I won’t pretend to say that I’ve played all the modes available, but you can develop a custom league, play a historical league, or play online leagues in addition to a standard MLB league with 2013 opening day rosters. In a standard MLB game, you’ll control the MLB team, Triple A team, Double A team, High A team, Low A team, Short Season A team, Rookie League team and an international complex. In other words, you control the entire organization, from the 16 year old Dominican signee to your biggest superstar.

The big improvement to the game last year was in the user interface, significantly modernizing it to make it look more like a modern web browser. This year the UI was more a cosmetic improvement, but improvements have been made elsewhere.

OOTP13 appears to have a more realistic international scouting setup than prior versions, where you basically had to luck across international prospects. It also seems to have scouted current minor leaguers a bit better than prior versions.

With that said, there are still exploits, particularly against the computer. You can pretty much always trade a terrible bench player for a high potential reliever (for example, I was able to trade Brent Lillibridge for Carter Capps). You’ll also see some pretty good young, high potential relievers hit the waiver wire. I’d bet it’s a coding in the software that makes team err on not designating for assignment significant salary amounts, which probably is the proper way to err.

The one negative to this season is that it’s been a buggier run than prior versions, with some mid-game shut down issues upon release. However, it seems that the developer has gotten a hold on that through patches.

Overall, OOTP is still by far the best franchise running experience in gaming. If you’ve ever wanted to feel what that is like, go out and buy it.  It is available for $39.99 on Windows, Mac and Linux here.

There is also an iOS version of the game, iOOTP Baseball 2013, which is available on the App Store for $4.99. I honestly think the best description of iOOTP is as OOTP light. You only get one minor league team to run, and they don’t play games. They’re more a supplemental roster. It’s a great game to get as either a trial version of OOTP, due to the lower price, or if you have long train commutes or are traveling.

Aside from it being a lighter version of OOTP, my only complaint about the iOS version, which I have only played on an iPhone, is that it can be difficult to make some roster moves due to the amount of information that needs to be posted on a small screen. You need to move some pretty small buttons around. That’s likely a necessary evil to put a game with this much information on an iOS device.

If the money isn’t an issue and you know it’s for you, I’d suggest getting OOTP. If you want to try it out for a lower cost or have a lot of time alone with your iOS device, get iOOTP. Either way, you’re getting the best baseball game available on that device.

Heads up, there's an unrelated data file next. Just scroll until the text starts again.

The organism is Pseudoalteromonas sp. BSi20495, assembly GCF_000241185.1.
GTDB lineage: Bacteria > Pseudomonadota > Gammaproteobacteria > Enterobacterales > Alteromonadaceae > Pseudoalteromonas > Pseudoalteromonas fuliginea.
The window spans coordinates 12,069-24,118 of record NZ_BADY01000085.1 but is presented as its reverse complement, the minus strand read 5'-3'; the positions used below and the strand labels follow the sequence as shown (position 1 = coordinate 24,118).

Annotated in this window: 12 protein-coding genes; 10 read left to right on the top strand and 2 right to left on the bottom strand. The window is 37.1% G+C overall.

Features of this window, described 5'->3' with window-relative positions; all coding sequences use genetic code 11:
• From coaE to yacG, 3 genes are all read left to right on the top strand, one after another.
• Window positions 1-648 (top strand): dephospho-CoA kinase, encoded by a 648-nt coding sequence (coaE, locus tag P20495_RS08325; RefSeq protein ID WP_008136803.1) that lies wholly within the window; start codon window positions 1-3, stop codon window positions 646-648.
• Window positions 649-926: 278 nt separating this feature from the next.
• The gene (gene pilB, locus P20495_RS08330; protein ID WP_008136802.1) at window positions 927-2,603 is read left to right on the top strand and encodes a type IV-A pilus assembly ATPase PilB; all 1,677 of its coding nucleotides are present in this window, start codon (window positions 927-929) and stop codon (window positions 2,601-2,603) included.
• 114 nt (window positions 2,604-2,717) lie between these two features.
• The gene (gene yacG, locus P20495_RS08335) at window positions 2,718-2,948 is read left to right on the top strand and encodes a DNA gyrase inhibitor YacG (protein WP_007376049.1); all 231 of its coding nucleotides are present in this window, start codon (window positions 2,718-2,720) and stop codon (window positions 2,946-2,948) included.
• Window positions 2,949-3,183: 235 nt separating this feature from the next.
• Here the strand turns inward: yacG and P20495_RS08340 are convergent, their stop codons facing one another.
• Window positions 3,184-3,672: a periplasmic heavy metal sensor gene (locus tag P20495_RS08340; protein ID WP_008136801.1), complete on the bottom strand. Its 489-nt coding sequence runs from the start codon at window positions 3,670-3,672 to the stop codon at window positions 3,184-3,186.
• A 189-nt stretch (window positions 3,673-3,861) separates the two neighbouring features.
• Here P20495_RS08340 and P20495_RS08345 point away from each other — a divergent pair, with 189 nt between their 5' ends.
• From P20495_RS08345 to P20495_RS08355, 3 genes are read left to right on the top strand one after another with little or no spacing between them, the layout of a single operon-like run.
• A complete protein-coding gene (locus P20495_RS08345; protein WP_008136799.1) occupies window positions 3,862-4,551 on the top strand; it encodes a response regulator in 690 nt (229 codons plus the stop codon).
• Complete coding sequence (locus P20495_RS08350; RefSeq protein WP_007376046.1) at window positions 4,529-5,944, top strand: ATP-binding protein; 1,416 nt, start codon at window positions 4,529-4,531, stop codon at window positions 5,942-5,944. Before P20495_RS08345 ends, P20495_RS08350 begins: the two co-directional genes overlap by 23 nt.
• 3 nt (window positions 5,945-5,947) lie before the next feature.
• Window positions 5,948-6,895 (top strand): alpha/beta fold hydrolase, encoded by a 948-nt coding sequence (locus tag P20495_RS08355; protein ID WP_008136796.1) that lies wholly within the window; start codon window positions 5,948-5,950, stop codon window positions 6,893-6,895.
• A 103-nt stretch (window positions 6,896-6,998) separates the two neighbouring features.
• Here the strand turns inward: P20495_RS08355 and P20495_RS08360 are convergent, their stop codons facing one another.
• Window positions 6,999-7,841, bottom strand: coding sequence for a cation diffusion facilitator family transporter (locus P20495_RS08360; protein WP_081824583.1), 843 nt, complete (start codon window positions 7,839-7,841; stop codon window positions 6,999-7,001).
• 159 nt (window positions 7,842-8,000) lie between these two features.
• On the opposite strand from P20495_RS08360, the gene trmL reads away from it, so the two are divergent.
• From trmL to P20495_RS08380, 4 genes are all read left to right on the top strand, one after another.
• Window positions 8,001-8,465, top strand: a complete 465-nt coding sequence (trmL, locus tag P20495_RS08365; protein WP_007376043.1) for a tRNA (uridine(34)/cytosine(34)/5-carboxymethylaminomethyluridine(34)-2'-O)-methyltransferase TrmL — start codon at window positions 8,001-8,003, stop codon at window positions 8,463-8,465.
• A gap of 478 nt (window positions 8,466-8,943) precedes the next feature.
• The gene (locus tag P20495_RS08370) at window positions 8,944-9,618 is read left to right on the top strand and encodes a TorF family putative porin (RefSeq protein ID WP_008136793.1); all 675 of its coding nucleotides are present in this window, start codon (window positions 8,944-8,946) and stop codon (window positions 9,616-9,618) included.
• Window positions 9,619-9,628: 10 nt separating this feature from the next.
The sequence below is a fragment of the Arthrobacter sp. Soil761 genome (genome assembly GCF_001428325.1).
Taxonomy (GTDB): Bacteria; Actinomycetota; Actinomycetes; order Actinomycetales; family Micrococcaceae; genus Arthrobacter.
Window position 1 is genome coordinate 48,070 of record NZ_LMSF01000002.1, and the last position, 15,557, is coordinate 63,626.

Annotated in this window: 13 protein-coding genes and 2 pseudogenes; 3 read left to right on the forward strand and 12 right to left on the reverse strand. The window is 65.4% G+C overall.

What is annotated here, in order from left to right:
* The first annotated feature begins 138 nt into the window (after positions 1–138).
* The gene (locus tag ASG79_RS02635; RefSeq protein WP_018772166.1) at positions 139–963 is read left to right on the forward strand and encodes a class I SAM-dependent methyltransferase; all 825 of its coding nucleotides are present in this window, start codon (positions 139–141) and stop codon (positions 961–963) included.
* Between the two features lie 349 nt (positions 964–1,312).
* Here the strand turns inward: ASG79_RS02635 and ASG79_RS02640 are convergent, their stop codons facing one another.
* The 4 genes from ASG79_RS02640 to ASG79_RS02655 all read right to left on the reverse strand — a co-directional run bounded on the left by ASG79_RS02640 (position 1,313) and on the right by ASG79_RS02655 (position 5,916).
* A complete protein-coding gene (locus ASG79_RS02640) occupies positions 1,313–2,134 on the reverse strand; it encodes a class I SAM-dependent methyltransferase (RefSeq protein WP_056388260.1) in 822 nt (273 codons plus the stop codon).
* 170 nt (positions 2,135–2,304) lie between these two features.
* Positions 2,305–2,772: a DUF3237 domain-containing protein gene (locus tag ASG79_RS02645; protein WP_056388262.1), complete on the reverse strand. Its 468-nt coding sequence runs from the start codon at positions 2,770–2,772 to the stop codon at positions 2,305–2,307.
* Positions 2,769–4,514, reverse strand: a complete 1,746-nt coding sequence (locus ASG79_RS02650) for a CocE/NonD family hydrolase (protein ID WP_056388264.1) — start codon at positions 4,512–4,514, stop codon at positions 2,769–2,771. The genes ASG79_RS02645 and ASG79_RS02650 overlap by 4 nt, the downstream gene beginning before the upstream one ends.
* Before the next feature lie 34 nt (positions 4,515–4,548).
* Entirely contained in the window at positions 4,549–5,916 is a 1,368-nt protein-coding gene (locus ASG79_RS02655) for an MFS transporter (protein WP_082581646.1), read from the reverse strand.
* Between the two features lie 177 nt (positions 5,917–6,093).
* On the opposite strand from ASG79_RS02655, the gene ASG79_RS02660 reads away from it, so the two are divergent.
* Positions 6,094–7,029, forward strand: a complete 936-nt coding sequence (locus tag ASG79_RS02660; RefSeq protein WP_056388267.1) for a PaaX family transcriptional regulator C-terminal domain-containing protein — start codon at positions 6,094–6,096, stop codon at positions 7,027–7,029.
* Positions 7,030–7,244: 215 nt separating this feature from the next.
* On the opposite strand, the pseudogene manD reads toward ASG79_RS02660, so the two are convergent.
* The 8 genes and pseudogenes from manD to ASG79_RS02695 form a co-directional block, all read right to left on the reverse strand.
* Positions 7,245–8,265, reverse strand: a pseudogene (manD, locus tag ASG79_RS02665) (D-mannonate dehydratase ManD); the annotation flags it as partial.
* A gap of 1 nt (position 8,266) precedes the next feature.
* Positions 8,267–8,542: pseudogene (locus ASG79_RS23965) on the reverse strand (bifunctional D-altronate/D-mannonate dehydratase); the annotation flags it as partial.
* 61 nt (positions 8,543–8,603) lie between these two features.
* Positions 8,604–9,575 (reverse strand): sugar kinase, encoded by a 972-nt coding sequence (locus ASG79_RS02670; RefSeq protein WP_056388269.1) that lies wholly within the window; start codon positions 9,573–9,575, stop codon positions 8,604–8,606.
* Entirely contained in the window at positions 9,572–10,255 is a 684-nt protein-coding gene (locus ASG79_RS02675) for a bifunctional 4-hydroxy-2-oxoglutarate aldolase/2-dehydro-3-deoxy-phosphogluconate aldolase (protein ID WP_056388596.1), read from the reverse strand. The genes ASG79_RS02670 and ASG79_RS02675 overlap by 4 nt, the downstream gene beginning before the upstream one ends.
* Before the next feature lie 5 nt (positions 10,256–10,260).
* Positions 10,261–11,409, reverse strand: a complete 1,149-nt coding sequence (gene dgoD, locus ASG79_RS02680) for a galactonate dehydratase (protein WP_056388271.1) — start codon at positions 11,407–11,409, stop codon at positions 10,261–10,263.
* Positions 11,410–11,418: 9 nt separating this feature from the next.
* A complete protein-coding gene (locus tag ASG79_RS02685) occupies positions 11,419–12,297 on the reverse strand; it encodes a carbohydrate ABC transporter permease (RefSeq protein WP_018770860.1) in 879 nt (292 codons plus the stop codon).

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Recommendations for the 2013 Baseball Season

Monday, April 8th, 2013

It’s home opening day. I know things haven’t quite been going as well as they could have been, but don’t let that get you down. Instead, let’s take a look at some recommendations for this season.

One of the things I really try hard to stick to is not promoting and “recommending” a product that I didn’t think was a good one. I get so many e-mails from people asking to mention things on the site. I try to spare everyone from that and only let you know about ones I think are worth your time. Let’s take a look at pair I’ve found recently.

Wrigley Field E-Guide – When I got this e-mail, I was a little skeptical. Kurt Smith, founder of Ballpark E-Guides contacted me to see if I’d take a look and promote his guide to Wrigley Field. I figured I’d look at it, find it a waste of time, and promptly delete the e-mail. However, when I looked it over, I was pleasantly surprised. While I would never use this particular E-Guide since I’m from Chicago, I found it really well done and would definitely spend the money on one of the other team’s e-guides next time I visit one of those stadiums. There is nothing worse than going to a new environment and leaving feeling like you missed something. From where to sit, how to get there and what to eat when you’re there, these guides meticulously detail each of these and more. Currently there are guides for 16 of the 30 MLB teams and each is only $4.99. In my opinion, that’s a small price to pay to limit the chances of making a mistake and maximizing the visit to a new park. For info on the guides, please take a minute to visit Kurt’s website, www.ballparkeguides.com and have a look around. If you buy one, be sure to let me know what you think.